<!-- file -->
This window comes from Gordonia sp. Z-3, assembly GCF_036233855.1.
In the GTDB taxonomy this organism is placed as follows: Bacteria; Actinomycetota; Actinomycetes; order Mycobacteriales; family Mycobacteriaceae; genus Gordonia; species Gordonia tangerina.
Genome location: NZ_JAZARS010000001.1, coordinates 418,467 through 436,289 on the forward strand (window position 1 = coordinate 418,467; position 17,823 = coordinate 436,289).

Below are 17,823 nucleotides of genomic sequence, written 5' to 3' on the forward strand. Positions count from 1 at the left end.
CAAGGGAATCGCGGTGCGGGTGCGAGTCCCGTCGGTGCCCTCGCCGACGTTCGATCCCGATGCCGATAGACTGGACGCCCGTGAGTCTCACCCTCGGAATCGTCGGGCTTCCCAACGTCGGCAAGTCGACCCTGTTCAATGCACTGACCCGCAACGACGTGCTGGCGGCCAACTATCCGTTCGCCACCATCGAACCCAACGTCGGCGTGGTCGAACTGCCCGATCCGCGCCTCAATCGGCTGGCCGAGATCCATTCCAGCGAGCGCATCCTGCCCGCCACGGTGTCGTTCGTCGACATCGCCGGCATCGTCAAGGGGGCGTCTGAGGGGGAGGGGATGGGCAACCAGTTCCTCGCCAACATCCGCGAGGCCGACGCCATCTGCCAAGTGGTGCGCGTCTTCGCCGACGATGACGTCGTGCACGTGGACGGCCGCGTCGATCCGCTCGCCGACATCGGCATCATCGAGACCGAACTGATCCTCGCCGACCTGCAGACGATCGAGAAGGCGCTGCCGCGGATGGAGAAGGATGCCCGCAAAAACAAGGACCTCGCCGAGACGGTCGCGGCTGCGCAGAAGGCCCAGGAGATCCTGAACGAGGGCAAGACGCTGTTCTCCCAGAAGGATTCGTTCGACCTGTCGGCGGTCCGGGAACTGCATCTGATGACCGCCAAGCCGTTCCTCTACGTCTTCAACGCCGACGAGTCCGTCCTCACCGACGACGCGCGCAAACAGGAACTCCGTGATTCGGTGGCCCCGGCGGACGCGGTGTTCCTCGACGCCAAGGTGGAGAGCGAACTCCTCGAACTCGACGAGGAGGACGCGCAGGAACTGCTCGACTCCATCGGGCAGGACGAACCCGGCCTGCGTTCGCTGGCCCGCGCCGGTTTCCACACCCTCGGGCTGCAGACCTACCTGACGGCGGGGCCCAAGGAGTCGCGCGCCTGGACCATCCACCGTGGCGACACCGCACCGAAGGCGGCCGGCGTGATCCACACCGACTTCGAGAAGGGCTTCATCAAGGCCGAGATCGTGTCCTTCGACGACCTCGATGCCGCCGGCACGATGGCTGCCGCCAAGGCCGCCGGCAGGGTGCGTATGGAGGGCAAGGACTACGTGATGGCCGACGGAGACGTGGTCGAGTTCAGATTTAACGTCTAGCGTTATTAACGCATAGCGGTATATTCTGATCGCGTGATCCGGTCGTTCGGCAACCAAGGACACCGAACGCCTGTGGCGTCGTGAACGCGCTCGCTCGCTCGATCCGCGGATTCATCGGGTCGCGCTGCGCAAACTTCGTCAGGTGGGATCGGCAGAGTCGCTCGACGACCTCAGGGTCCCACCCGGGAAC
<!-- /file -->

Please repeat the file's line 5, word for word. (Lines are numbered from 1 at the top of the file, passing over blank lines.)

CAAGGGAATCGCGGTGCGGGTGCGAGTCCCGTCGGTGCCCTCGCCGACGTTCGATCCCGATGCCGATAGACTGGACGCCCGTGAGTCTCACCCTCGGAATCGTCGGGCTTCCCAACGTCGGCAAGTCGACCCTGTTCAATGCACTGACCCGCAACGACGTGCTGGCGGCCAACTATCCGTTCGCCACCATCGAACCCAACGTCGGCGTGGTCGAACTGCCCGATCCGCGCCTCAATCGGCTGGCCGAGATCCATTCCAGCGAGCGCATCCTGCCCGCCACGGTGTCGTTCGTCGACATCGCCGGCATCGTCAAGGGGGCGTCTGAGGGGGAGGGGATGGGCAACCAGTTCCTCGCCAACATCCGCGAGGCCGACGCCATCTGCCAAGTGGTGCGCGTCTTCGCCGACGATGACGTCGTGCACGTGGACGGCCGCGTCGATCCGCTCGCCGACATCGGCATCATCGAGACCGAACTGATCCTCGCCGACCTGCAGACGATCGAGAAGGCGCTGCCGCGGATGGAGAAGGATGCCCGCAAAAACAAGGACCTCGCCGAGACGGTCGCGGCTGCGCAGAAGGCCCAGGAGATCCTGAACGAGGGCAAGACGCTGTTCTCCCAGAAGGATTCGTTCGACCTGTCGGCGGTCCGGGAACTGCATCTGATGACCGCCAAGCCGTTCCTCTACGTCTTCAACGCCGACGAGTCCGTCCTCACCGACGACGCGCGCAAACAGGAACTCCGTGATTCGGTGGCCCCGGCGGACGCGGTGTTCCTCGACGCCAAGGTGGAGAGCGAACTCCTCGAACTCGACGAGGAGGACGCGCAGGAACTGCTCGACTCCATCGGGCAGGACGAACCCGGCCTGCGTTCGCTGGCCCGCGCCGGTTTCCACACCCTCGGGCTGCAGACCTACCTGACGGCGGGGCCCAAGGAGTCGCGCGCCTGGACCATCCACCGTGGCGACACCGCACCGAAGGCGGCCGGCGTGATCCACACCGACTTCGAGAAGGGCTTCATCAAGGCCGAGATCGTGTCCTTCGACGACCTCGATGCCGCCGGCACGATGGCTGCCGCCAAGGCCGCCGGCAGGGTGCGTATGGAGGGCAAGGACTACGTGATGGCCGACGGAGACGTGGTCGAGTTCAGATTTAACGTCTAGCGTTATTAACGCATAGCGGTATATTCTGATCGCGTGATCCGGTCGTTCGGCAACCAAGGACACCGAACGCCTGTGGCGTCGTGAACGCGCTCGCTCGCTCGATCCGCGGATTCATCGGGTCGCGCTGCGCAAACTTCGTCAGGTGGGATCGGCAGAGTCGCTCGACGACCTCAGGGTCCCACCCGGGAAC